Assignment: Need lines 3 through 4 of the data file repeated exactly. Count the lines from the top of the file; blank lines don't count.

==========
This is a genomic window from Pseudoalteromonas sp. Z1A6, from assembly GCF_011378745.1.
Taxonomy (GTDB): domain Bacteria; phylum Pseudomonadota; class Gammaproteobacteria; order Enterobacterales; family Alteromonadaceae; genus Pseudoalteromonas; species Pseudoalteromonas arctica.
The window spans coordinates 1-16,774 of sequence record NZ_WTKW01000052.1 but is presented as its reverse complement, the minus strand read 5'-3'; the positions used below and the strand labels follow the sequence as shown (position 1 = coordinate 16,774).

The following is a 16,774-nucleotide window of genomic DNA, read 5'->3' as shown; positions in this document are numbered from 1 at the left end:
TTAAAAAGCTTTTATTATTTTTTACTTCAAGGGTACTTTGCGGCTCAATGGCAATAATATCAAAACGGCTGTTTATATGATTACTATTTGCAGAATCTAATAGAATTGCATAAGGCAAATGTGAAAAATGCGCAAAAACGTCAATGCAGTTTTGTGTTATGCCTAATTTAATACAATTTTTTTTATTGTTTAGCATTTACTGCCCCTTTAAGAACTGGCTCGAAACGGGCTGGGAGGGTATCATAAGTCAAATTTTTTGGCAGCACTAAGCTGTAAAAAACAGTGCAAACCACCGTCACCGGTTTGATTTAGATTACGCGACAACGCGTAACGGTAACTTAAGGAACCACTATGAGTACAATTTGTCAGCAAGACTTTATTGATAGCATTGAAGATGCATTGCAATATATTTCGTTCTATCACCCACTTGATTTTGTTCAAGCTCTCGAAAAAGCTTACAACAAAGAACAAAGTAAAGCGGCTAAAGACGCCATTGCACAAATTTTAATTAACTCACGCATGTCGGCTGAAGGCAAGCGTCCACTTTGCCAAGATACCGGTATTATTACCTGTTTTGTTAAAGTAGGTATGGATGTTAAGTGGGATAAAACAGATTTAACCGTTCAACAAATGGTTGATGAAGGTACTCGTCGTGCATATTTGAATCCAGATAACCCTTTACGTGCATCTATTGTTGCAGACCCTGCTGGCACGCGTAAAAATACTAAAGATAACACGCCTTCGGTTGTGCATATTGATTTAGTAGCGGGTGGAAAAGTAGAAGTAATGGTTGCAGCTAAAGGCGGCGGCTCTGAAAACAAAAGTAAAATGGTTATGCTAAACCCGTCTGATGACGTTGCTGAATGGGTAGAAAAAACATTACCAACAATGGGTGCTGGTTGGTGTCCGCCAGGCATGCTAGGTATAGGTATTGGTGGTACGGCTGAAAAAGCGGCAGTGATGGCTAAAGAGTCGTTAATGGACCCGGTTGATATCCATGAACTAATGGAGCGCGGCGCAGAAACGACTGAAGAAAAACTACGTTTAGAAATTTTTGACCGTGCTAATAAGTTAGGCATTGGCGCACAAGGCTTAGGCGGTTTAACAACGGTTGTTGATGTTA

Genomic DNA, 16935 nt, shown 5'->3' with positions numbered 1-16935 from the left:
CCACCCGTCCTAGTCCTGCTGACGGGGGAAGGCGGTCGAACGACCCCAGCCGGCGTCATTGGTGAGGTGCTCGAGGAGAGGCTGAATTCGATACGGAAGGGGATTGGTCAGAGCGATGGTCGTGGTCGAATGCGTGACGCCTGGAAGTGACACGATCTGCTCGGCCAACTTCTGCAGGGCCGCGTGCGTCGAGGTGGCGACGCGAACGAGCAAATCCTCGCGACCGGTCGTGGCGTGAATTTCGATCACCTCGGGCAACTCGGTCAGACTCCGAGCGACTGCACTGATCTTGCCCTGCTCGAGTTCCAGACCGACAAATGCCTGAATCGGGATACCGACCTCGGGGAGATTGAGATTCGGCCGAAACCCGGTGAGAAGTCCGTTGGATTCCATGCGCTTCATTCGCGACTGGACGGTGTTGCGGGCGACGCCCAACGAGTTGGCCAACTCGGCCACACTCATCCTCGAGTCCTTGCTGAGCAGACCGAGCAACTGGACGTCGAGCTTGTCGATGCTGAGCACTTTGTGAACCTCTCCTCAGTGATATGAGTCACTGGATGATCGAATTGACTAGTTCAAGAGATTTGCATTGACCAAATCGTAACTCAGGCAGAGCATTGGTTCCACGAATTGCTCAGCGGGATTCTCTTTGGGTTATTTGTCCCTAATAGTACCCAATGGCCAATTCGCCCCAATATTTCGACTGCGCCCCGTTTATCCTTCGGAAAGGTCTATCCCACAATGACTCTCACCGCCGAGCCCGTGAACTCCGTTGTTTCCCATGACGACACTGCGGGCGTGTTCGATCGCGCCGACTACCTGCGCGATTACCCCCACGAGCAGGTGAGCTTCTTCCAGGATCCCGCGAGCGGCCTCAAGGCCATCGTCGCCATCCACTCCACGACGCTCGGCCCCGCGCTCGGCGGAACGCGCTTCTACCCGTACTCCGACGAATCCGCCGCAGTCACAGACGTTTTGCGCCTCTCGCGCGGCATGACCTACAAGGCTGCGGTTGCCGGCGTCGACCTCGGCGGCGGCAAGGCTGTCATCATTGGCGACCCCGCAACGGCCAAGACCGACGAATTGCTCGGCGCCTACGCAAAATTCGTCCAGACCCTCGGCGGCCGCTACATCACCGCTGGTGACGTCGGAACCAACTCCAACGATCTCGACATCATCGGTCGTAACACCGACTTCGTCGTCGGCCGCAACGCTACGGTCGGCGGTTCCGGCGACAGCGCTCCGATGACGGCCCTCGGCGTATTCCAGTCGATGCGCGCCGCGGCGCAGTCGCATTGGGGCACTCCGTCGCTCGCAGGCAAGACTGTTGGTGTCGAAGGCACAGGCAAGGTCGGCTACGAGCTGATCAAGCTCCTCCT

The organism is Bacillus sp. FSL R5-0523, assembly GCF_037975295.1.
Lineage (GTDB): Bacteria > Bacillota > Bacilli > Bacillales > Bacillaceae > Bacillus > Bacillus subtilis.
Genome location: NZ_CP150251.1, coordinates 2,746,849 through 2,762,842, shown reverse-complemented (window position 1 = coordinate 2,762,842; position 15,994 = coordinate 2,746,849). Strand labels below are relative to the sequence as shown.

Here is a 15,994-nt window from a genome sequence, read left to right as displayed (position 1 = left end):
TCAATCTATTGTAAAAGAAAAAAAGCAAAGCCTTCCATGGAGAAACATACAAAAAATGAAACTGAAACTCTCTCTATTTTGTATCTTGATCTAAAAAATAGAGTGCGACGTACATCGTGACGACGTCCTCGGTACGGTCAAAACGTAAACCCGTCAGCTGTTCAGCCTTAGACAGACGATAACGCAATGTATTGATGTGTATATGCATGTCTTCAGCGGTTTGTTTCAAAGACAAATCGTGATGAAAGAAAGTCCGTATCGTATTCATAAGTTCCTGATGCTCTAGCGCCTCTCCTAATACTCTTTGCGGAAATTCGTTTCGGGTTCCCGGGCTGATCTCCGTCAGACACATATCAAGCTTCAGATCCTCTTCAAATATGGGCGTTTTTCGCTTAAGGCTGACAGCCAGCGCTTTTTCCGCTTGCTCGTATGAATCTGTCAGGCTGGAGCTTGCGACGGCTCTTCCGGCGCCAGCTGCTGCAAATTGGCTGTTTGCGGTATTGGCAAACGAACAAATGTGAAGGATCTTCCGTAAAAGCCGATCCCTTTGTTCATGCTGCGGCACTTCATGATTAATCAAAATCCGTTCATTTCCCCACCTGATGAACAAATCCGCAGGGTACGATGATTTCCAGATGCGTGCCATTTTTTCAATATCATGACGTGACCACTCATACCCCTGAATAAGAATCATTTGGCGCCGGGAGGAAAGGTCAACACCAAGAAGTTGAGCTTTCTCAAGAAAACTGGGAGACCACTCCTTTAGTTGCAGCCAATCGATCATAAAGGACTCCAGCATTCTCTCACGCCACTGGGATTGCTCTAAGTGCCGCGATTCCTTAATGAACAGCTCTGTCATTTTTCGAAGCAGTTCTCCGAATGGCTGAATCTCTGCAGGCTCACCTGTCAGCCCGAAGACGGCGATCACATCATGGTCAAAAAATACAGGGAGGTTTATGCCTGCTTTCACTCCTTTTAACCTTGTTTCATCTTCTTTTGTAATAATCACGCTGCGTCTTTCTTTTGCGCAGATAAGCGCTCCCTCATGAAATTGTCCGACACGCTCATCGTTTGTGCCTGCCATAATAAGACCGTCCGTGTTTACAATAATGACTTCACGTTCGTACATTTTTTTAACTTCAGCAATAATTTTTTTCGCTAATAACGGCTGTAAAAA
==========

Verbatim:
The window spans coordinates 1-16,774 of sequence record NZ_WTKW01000052.1 but is presented as its reverse complement, the minus strand read 5'-3'; the positions used below and the strand labels follow the sequence as shown (position 1 = coordinate 16,774).

The following is a 16,774-nucleotide window of genomic DNA, read 5'->3' as shown; positions in this document are numbered from 1 at the left end: